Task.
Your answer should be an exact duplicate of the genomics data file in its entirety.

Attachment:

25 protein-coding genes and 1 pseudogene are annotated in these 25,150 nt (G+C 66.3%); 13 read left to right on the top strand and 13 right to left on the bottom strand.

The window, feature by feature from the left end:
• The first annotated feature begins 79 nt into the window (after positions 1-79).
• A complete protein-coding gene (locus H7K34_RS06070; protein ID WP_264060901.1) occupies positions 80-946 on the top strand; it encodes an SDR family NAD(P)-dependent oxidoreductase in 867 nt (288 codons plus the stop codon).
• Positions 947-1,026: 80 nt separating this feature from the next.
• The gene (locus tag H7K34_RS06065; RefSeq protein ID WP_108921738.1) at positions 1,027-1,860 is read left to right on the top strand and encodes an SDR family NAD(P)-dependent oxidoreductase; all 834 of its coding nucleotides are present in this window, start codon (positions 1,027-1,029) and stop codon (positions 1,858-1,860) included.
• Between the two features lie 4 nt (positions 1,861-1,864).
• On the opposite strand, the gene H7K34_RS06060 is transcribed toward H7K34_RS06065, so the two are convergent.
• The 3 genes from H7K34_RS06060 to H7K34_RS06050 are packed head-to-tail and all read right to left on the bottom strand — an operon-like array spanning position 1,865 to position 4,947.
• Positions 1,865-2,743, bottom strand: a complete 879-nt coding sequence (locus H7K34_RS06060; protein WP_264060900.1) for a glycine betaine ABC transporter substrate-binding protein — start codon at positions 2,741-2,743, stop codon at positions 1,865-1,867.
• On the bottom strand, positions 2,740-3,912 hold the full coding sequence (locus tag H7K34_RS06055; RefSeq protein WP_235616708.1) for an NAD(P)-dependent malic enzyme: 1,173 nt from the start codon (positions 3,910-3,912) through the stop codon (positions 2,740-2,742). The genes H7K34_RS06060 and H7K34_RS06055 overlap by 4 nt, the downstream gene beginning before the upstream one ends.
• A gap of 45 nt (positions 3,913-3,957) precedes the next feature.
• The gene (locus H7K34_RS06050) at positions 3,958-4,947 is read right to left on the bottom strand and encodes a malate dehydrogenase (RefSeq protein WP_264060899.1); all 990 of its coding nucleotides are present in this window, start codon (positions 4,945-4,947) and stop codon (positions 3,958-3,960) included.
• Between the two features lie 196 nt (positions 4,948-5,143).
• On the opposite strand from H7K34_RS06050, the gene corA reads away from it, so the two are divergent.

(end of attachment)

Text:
25 protein-coding genes and 1 pseudogene are annotated in these 25,150 nt (G+C 66.3%); 13 read left to right on the top strand and 13 right to left on the bottom strand.

The window, feature by feature from the left end:
• The first annotated feature begins 79 nt into the window (after positions 1-79).
• A complete protein-coding gene (locus H7K34_RS06070; protein ID WP_264060901.1) occupies positions 80-946 on the top strand; it encodes an SDR family NAD(P)-dependent oxidoreductase in 867 nt (288 codons plus the stop codon).
• Positions 947-1,026: 80 nt separating this feature from the next.
• The gene (locus tag H7K34_RS06065; RefSeq protein ID WP_108921738.1) at positions 1,027-1,860 is read left to right on the top strand and encodes an SDR family NAD(P)-dependent oxidoreductase; all 834 of its coding nucleotides are present in this window, start codon (positions 1,027-1,029) and stop codon (positions 1,858-1,860) included.
• Between the two features lie 4 nt (positions 1,861-1,864).
• On the opposite strand, the gene H7K34_RS06060 is transcribed toward H7K34_RS06065, so the two are convergent.
• The 3 genes from H7K34_RS06060 to H7K34_RS06050 are packed head-to-tail and all read right to left on the bottom strand — an operon-like array spanning position 1,865 to position 4,947.
• Positions 1,865-2,743, bottom strand: a complete 879-nt coding sequence (locus H7K34_RS06060; protein WP_264060900.1) for a glycine betaine ABC transporter substrate-binding protein — start codon at positions 2,741-2,743, stop codon at positions 1,865-1,867.
• On the bottom strand, positions 2,740-3,912 hold the full coding sequence (locus tag H7K34_RS06055; RefSeq protein WP_235616708.1) for an NAD(P)-dependent malic enzyme: 1,173 nt from the start codon (positions 3,910-3,912) through the stop codon (positions 2,740-2,742). The genes H7K34_RS06060 and H7K34_RS06055 overlap by 4 nt, the downstream gene beginning before the upstream one ends.
• A gap of 45 nt (positions 3,913-3,957) precedes the next feature.
• The gene (locus H7K34_RS06050) at positions 3,958-4,947 is read right to left on the bottom strand and encodes a malate dehydrogenase (RefSeq protein WP_264060899.1); all 990 of its coding nucleotides are present in this window, start codon (positions 4,945-4,947) and stop codon (positions 3,958-3,960) included.
• Between the two features lie 196 nt (positions 4,948-5,143).
• On the opposite strand from H7K34_RS06050, the gene corA reads away from it, so the two are divergent.